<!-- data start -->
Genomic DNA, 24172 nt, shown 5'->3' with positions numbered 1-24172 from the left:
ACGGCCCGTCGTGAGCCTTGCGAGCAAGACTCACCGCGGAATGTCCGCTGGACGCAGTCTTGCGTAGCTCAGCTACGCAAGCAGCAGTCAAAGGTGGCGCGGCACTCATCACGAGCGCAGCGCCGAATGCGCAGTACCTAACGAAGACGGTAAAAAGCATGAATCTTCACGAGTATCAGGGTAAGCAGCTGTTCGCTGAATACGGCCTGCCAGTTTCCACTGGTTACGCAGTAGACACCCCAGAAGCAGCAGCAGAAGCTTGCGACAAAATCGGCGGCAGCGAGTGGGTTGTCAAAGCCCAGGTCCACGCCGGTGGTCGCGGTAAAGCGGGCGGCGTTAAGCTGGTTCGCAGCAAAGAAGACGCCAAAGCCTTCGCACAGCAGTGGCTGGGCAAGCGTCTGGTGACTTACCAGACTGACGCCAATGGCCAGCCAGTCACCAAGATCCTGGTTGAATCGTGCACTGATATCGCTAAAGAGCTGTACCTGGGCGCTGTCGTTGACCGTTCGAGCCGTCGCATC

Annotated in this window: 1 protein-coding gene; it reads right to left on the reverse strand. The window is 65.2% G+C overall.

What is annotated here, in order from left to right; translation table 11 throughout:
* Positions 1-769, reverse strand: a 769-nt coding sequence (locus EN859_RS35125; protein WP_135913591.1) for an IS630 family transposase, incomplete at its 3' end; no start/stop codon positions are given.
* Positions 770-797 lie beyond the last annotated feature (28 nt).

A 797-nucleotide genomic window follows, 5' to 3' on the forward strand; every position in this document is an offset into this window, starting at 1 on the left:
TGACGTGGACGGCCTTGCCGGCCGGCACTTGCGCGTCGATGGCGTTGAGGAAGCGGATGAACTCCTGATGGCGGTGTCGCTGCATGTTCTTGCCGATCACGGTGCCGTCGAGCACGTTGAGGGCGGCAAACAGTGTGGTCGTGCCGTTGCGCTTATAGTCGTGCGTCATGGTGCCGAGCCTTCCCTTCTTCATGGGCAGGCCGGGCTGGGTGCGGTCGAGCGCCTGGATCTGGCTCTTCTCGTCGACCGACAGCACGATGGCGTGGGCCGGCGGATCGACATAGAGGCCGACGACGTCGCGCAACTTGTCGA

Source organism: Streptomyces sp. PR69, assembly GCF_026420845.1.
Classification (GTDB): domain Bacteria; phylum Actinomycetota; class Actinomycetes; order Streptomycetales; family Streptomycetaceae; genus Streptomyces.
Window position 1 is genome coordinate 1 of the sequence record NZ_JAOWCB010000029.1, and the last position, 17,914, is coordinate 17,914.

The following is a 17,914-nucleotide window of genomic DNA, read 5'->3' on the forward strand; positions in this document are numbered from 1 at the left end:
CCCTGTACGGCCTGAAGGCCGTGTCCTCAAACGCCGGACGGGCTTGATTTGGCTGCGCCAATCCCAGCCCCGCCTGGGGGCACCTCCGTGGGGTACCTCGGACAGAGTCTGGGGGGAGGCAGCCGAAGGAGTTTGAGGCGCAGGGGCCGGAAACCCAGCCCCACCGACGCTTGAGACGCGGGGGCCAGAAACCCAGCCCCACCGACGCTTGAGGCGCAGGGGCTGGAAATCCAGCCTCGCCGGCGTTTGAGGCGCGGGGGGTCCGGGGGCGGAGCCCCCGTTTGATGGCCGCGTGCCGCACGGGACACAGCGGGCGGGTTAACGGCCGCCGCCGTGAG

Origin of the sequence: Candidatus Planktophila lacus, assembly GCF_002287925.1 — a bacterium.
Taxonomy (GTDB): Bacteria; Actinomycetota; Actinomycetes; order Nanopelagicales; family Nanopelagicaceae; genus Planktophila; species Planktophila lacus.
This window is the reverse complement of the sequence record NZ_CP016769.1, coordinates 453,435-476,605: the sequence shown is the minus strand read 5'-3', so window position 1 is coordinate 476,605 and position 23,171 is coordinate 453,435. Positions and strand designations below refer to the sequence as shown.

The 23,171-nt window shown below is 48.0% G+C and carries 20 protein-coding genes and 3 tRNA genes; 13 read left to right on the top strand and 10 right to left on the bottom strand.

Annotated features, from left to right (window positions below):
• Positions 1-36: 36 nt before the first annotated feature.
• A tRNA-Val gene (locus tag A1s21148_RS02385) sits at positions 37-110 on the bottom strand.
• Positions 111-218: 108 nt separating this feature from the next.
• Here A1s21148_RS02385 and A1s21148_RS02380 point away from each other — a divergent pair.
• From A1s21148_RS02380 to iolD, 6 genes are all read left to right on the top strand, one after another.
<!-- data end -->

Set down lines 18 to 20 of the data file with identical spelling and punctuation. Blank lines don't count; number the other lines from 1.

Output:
Annotated features, from left to right (window positions below):
• Positions 1-36: 36 nt before the first annotated feature.
• A tRNA-Val gene (locus tag A1s21148_RS02385) sits at positions 37-110 on the bottom strand.